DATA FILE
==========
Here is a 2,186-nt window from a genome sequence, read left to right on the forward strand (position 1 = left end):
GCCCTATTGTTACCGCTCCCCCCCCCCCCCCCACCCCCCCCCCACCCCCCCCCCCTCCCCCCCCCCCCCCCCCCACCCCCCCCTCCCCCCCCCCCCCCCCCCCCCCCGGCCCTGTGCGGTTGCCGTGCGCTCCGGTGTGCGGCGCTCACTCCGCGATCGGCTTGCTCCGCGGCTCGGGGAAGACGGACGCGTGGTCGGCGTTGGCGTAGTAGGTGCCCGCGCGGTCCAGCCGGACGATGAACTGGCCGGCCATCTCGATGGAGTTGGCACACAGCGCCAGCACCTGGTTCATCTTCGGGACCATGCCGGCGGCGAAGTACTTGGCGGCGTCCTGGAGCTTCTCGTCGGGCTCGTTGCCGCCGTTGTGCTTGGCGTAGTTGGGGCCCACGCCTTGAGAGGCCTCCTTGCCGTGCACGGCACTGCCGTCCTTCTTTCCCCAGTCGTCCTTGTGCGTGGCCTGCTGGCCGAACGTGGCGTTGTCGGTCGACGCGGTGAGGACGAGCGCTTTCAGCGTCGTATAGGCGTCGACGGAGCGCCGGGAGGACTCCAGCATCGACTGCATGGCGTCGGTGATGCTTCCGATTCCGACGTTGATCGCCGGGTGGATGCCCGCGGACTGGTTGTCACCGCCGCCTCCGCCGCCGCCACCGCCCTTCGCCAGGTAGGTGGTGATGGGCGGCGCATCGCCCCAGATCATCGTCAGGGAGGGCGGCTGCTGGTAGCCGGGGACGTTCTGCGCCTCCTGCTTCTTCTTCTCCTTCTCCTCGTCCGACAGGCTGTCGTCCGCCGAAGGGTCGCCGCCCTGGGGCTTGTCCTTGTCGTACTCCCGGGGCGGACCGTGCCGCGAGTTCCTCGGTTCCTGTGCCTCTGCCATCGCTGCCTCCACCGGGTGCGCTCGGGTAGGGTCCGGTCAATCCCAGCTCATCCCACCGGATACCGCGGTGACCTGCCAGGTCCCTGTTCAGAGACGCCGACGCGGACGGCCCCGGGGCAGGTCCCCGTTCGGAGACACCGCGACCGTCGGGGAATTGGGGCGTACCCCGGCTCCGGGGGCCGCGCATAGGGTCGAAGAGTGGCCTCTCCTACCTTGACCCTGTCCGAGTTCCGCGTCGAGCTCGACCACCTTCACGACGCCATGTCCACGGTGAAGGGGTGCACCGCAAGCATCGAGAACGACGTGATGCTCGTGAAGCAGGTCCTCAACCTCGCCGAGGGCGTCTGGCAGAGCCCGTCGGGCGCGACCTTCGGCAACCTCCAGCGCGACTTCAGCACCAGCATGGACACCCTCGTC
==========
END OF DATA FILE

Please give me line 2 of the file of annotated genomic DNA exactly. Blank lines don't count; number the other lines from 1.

GCCCTATTGTTACCGCTCCCCCCCCCCCCCCCACCCCCCCCCCACCCCCCCCCCCTCCCCCCCCCCCCCCCCCCACCCCCCCCTCCCCCCCCCCCCCCCCCCCCCCCGGCCCTGTGCGGTTGCCGTGCGCTCCGGTGTGCGGCGCTCACTCCGCGATCGGCTTGCTCCGCGGCTCGGGGAAGACGGACGCGTGGTCGGCGTTGGCGTAGTAGGTGCCCGCGCGGTCCAGCCGGACGATGAACTGGCCGGCCATCTCGATGGAGTTGGCACACAGCGCCAGCACCTGGTTCATCTTCGGGACCATGCCGGCGGCGAAGTACTTGGCGGCGTCCTGGAGCTTCTCGTCGGGCTCGTTGCCGCCGTTGTGCTTGGCGTAGTTGGGGCCCACGCCTTGAGAGGCCTCCTTGCCGTGCACGGCACTGCCGTCCTTCTTTCCCCAGTCGTCCTTGTGCGTGGCCTGCTGGCCGAACGTGGCGTTGTCGGTCGACGCGGTGAGGACGAGCGCTTTCAGCGTCGTATAGGCGTCGACGGAGCGCCGGGAGGACTCCAGCATCGACTGCATGGCGTCGGTGATGCTTCCGATTCCGACGTTGATCGCCGGGTGGATGCCCGCGGACTGGTTGTCACCGCCGCCTCCGCCGCCGCCACCGCCCTTCGCCAGGTAGGTGGTGATGGGCGGCGCATCGCCCCAGATCATCGTCAGGGAGGGCGGCTGCTGGTAGCCGGGGACGTTCTGCGCCTCCTGCTTCTTCTTCTCCTTCTCCTCGTCCGACAGGCTGTCGTCCGCCGAAGGGTCGCCGCCCTGGGGCTTGTCCTTGTCGTACTCCCGGGGCGGACCGTGCCGCGAGTTCCTCGGTTCCTGTGCCTCTGCCATCGCTGCCTCCACCGGGTGCGCTCGGGTAGGGTCCGGTCAATCCCAGCTCATCCCACCGGATACCGCGGTGACCTGCCAGGTCCCTGTTCAGAGACGCCGACGCGGACGGCCCCGGGGCAGGTCCCCGTTCGGAGACACCGCGACCGTCGGGGAATTGGGGCGTACCCCGGCTCCGGGGGCCGCGCATAGGGTCGAAGAGTGGCCTCTCCTACCTTGACCCTGTCCGAGTTCCGCGTCGAGCTCGACCACCTTCACGACGCCATGTCCACGGTGAAGGGGTGCACCGCAAGCATCGAGAACGACGTGATGCTCGTGAAGCAGGTCCTCAACCTCGCCGAGGGCGTCTGGCAGAGCCCGTCGGGCGCGACCTTCGGCAACCTCCAGCGCGACTTCAGCACCAGCATGGACACCCTCGTC